|Need Advice Badly
Dec 5, 2006
Hi, I wrote to you about my child having the inconclusive test result. I had to take her to the doctor today and we saw another doctor that works in her office, and so I was asking him what kind of test was ran on my child. He saw they ran a western blot first. And she had a abnormal result for p18. As i said she was tested seven days later and she tested negative and they even did the western blot again and the p18 was non reactive this time. Can you tell me what to make of this? Does she need yet another test, was she seroconverting, or was something throwing off the test. The only exposure she could have possbily had would have been blood contact on her hands or sharing drinks. Or kissing relatives. Thank you.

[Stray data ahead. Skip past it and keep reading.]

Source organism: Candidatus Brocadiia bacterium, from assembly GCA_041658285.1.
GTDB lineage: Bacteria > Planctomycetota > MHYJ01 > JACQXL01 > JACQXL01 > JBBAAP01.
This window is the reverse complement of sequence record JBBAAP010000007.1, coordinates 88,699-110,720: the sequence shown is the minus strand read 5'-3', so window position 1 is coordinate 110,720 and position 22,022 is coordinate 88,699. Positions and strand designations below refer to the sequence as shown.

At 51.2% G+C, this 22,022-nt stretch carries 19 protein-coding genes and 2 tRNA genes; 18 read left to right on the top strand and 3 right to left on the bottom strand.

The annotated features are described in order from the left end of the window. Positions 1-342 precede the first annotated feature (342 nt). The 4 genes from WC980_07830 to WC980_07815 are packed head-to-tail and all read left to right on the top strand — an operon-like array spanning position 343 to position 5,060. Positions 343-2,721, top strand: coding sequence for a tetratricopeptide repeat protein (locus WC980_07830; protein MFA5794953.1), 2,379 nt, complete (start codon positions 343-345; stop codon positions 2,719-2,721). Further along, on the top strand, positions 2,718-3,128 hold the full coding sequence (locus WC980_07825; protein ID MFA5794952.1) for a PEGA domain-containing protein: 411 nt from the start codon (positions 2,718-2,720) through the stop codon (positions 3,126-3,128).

| Response from Dr. Frascino
Your daughter is HIV negative. Her indeterminate Western Blot test (p18) was falsely reactive. Western Blot testing should always be coupled with ELISA screening due to a 2% rate of false-positives. The physician who ran the Western Blot as a sole HIV-screening test did so en error and should be advised of his mistake and the resultant worry and distress it caused you and your family.
Finally, I must point out that "sharing drinks or kissing relatives" is not a risk for HIV transmission. No way. No how.
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